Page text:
Rome - September 14, 2010 - Libya has apologized for firing on an Italian trawler Sunday some 30 nautical miles off the North African country's coast, Italian Interior Minister Roberto Maroni said on Tuesday.
"What occurred the other evening should not have taken place and Libya has apologized," Maroni told a morning TV news show.
"A probe has been opened and I believe they must of mistaken the trawler for a boat carrying illegal immigrants, although the probe will ascertain exactly what took place," he added.
"I want to know happened. The Libyan motor launch was one of the six we gave the North African country in accord with the 2007 agreement signed by then (interior) minister Giuliano Amato," Maroni said.
"While it is true that Italian military personnel were onboard, they were only offering technical assistance and were not part of the crew," the minister said.
"Yesterday (Monday), we received their report which confirmed they were not involved in the incident and today (Tuesday) there will be a meeting at the (interior) ministry to determine exactly what took place," he added.
"For me this was a serious incident but just an incident. We will examine what can be done to ensure this will not happen again," Maroni said.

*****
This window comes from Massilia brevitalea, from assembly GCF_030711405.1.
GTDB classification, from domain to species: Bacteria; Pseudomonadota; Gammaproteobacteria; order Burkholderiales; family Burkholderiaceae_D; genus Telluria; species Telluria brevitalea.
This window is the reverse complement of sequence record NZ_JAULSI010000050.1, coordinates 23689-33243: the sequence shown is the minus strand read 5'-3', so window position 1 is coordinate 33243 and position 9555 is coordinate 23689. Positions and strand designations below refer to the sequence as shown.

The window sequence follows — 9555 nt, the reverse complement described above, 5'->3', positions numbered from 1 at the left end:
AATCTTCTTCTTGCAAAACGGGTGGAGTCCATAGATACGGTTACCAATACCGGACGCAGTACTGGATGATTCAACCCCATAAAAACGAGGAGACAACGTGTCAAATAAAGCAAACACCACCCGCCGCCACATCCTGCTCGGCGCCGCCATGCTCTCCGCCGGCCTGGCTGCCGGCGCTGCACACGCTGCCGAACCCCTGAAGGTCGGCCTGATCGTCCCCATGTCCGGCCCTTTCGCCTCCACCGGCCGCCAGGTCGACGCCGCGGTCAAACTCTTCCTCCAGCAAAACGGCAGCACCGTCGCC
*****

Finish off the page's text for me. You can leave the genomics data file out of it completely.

On their arrival Monday on the island of Lampedusa, halfway between Sicily and North Africa, the crew of the Ariete said the trawler was hit by a few rounds of gunfire which strafed the side of the ship trawler, hit the cabin and punctured a dinghy.
None of the ten-man crew was injured.
The Ariete, out of the northwestern Sicilian port of Mazara del Vallo, was reportedly told to stop but ignored the order and headed for home, sparking the burst of fire.
According to Ariete Captain Gaspare Marrone, the incident took place in the Gulf of Sirte about 30 nautical miles off Libya, which Italy considers these waters international, according to several treaties, but Tripoli insists they are theirs and regularly repels or warns off vessels that stray into them.
Incidents like Sunday's are fairly frequent although it is rare for a Libyan vessel to open fire.
In June Libya sequestered three boats from the Mazara fleet and Italian Premier Silvio Berlusconi, a friend of Libyan leader Muammar Gaddafi, personally intervened to get them back. The Ariete crew said they had had "a close call".